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ResMed studies target comfort, compliance

ResMed studies target comfort, compliance

SAN DIEGO - A study presented this week at the American Thoracic Society 2014 International Conference shows a new algorithm can make APAP therapy more comfortable for women.

“The overlooked gender differences of sleep apnea can make treatment uncomfortable and less effective for women,” said Jeff Armistead, vice president of medical affairs at ResMed, which funded the study.

Researchers say the treatment algorithm addresses symptoms common to women: shorter respiratory events, apneas that occur mostly during the REM phase of sleep, and that air flow is frequently restricted but not blocked in female patients.

Researchers found that the proportion of flow-limited breaths was significantly lower with the new algorithm than with standard APAP, and mean mask pressure tended to be less.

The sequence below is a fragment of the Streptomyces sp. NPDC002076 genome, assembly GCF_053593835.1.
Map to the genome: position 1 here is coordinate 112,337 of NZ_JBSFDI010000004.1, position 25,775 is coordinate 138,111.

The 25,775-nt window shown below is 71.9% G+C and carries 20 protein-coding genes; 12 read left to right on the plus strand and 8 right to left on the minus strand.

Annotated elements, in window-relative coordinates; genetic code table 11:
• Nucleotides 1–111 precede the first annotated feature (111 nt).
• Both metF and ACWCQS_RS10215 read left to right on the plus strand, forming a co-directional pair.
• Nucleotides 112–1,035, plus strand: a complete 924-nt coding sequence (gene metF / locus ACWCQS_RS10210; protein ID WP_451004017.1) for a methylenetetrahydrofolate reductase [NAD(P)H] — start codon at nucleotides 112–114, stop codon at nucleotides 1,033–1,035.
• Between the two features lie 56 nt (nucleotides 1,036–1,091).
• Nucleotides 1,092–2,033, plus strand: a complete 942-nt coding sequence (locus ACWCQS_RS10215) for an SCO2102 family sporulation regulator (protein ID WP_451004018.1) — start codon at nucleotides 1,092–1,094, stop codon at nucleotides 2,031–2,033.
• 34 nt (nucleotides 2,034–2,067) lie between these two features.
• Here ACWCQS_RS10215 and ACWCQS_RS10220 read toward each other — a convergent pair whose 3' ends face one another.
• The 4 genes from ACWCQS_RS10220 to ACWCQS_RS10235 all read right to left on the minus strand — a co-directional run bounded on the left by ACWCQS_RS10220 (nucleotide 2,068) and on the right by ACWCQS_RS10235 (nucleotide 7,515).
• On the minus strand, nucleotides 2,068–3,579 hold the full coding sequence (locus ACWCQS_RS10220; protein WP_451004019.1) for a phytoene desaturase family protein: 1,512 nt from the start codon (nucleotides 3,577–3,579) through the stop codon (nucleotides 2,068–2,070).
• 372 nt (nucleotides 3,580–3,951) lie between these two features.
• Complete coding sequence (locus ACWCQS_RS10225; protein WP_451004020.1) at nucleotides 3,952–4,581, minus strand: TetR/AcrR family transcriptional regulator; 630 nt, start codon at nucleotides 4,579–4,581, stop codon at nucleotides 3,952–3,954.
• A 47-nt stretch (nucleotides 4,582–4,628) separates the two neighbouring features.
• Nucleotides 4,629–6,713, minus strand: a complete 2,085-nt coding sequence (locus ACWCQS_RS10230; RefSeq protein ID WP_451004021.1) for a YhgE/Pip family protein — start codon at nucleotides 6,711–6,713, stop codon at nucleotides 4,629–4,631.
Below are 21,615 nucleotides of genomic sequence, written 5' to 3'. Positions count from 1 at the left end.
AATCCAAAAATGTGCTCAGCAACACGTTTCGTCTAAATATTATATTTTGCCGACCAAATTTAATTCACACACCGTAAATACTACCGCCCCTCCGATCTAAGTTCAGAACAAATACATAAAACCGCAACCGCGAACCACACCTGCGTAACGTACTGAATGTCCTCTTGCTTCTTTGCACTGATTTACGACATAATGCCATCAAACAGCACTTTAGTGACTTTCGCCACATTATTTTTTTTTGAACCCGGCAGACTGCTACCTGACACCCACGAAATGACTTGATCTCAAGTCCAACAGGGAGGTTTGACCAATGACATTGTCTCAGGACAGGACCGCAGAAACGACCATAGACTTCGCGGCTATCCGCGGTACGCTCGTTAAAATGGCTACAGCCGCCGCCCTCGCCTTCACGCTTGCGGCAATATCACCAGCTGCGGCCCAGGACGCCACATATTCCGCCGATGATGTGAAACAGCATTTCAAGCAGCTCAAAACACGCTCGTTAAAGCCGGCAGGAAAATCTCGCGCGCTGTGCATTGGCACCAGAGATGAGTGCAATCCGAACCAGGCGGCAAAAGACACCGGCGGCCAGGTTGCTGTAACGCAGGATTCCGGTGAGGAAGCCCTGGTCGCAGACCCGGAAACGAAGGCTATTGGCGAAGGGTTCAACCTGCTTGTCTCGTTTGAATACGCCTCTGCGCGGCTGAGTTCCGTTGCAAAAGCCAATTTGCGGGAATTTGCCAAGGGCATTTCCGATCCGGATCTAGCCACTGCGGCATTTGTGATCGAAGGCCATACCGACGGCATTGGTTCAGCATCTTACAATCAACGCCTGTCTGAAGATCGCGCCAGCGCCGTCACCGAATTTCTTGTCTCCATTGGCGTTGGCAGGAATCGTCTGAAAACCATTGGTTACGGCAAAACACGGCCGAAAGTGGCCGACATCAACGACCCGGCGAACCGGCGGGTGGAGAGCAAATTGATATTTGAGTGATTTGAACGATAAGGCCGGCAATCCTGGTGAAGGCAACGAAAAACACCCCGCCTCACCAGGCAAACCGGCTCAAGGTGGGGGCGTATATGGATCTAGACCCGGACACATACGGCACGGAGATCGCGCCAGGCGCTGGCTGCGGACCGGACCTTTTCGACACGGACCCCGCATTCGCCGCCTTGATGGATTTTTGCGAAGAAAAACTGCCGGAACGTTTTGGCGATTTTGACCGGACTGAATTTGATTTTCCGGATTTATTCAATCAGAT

Also this week, ResMed announced the results of another study, which found that its U-Sleep compliance management solution led to a 59% reduction in labor associated with coaching patients on CPAP therapy. U-Sleep monitors usage and helps providers coach and manage patients. It sends automated text messages and emails to patients when data shows they aren't using their CPAP devices.


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